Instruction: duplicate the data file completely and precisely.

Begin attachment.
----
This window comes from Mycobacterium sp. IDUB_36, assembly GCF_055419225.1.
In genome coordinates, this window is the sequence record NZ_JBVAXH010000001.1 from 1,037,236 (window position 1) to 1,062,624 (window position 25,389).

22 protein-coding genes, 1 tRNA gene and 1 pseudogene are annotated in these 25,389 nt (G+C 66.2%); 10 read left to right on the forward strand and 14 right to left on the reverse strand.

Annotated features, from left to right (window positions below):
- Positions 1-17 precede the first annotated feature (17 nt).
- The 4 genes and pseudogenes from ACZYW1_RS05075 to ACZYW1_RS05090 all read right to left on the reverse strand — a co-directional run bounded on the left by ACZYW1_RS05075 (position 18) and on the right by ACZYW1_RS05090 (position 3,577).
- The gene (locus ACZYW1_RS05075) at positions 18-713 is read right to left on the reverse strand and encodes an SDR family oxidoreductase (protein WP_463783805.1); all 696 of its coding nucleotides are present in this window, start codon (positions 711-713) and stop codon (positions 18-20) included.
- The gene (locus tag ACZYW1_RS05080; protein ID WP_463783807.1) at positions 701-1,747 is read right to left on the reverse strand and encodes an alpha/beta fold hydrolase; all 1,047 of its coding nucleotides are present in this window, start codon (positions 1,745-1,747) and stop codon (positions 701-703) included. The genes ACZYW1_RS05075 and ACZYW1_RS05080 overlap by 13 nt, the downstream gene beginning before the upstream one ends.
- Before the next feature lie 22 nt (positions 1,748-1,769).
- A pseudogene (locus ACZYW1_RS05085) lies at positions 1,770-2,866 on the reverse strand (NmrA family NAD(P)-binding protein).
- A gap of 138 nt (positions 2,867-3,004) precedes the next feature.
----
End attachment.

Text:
This window comes from Mycobacterium sp. IDUB_36, assembly GCF_055419225.1.
In genome coordinates, this window is the sequence record NZ_JBVAXH010000001.1 from 1,037,236 (window position 1) to 1,062,624 (window position 25,389).

22 protein-coding genes, 1 tRNA gene and 1 pseudogene are annotated in these 25,389 nt (G+C 66.2%); 10 read left to right on the forward strand and 14 right to left on the reverse strand.

Annotated features, from left to right (window positions below):
- Positions 1-17 precede the first annotated feature (17 nt).
- The 4 genes and pseudogenes from ACZYW1_RS05075 to ACZYW1_RS05090 all read right to left on the reverse strand — a co-directional run bounded on the left by ACZYW1_RS05075 (position 18) and on the right by ACZYW1_RS05090 (position 3,577).
- The gene (locus ACZYW1_RS05075) at positions 18-713 is read right to left on the reverse strand and encodes an SDR family oxidoreductase (protein WP_463783805.1); all 696 of its coding nucleotides are present in this window, start codon (positions 711-713) and stop codon (positions 18-20) included.
- The gene (locus tag ACZYW1_RS05080; protein ID WP_463783807.1) at positions 701-1,747 is read right to left on the reverse strand and encodes an alpha/beta fold hydrolase; all 1,047 of its coding nucleotides are present in this window, start codon (positions 1,745-1,747) and stop codon (positions 701-703) included. The genes ACZYW1_RS05075 and ACZYW1_RS05080 overlap by 13 nt, the downstream gene beginning before the upstream one ends.
- Before the next feature lie 22 nt (positions 1,748-1,769).
- A pseudogene (locus ACZYW1_RS05085) lies at positions 1,770-2,866 on the reverse strand (NmrA family NAD(P)-binding protein).
- A gap of 138 nt (positions 2,867-3,004) precedes the next feature.